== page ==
Wall-to-wall carpet was great in its time, but many homeowners feel that its time has come and gone. Those homeowners are tired of the constant upkeep, the difficult cleaning and the constant flow of dust mites, allergens and other contaminants coming from their carpeted floors.
Many of those homeowners are deciding to rip out that old carpet and replace it with the beauty, durability and style of hardwood. But making the decision to install hardwood floors is only the first step of the process. The next step can be even more critical, and that is choosing the right wood.
After all, your finished hardwood floors will only be as good as the wood that goes into them. As a homeowner, you have a number of choices, but there are plenty of reasons to choose pine for your hardwood floor installation.
One of the best reasons to choose pine for your hardwood floor installation is its light weight. While oak and other heavier woods often require professional installation, and the extra costs that go with it, most varieties of pine flooring can be installed by the homeowner. If you are a do-it-yourselfer, the call of pine hardwood flooring is a compelling one.
Pine hardwood flooring is also among the least expensive options for the average homeowner. If you have been craving the beauty and durability of hardwood flooring but held back because of the cost, you may be surprised at just how affordable a pine hardwood floor can be. The fact that pine is soft, simple to harvest and easy to work with makes a real favorite with lumberyards, and with homeowners.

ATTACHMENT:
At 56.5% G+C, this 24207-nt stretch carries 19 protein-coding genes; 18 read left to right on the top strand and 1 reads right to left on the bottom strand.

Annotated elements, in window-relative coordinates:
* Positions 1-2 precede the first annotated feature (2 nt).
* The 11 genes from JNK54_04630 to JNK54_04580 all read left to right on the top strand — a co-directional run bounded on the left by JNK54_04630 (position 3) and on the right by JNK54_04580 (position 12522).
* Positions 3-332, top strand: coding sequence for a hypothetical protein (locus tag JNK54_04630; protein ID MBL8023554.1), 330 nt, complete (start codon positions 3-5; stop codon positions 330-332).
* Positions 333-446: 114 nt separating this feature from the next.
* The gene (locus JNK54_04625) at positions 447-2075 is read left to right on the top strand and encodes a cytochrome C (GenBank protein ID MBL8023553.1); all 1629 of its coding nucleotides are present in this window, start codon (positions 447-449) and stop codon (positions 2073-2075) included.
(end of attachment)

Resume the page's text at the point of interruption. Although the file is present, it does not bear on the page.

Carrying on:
In addition to these benefits, pine also takes well to staining and other coloration. While some homeowners prefer the light look of unfinished pine, others choose to darken the wood. This darkening looks very natural, creating a beautiful finish that can last for many years.
There are a few disadvantages to be aware of when considering a pine hardwood floor. Since pine is a soft wood, your finished floors will be more prone to pitting and other damage. Proper floor care is essential for your pine hardwood floors, so make sure you know how to clean them and keep them looking their best.
Pine can also be a bit less durable than oak and other hard woods, but if you care for your floors properly the difference should not be significant. You may find that the life of your pine hardwood floors is a few years shorter than a comparable oak installation, but the lower replacement costs should more than make up for it.
Choosing the right hardwood floor material will be a critical decision, and it is important to consider all the factors. From how your family uses the floors to your level of construction expertise, taking all of these factors into consideration is the best way to get a great floor for a price you can afford.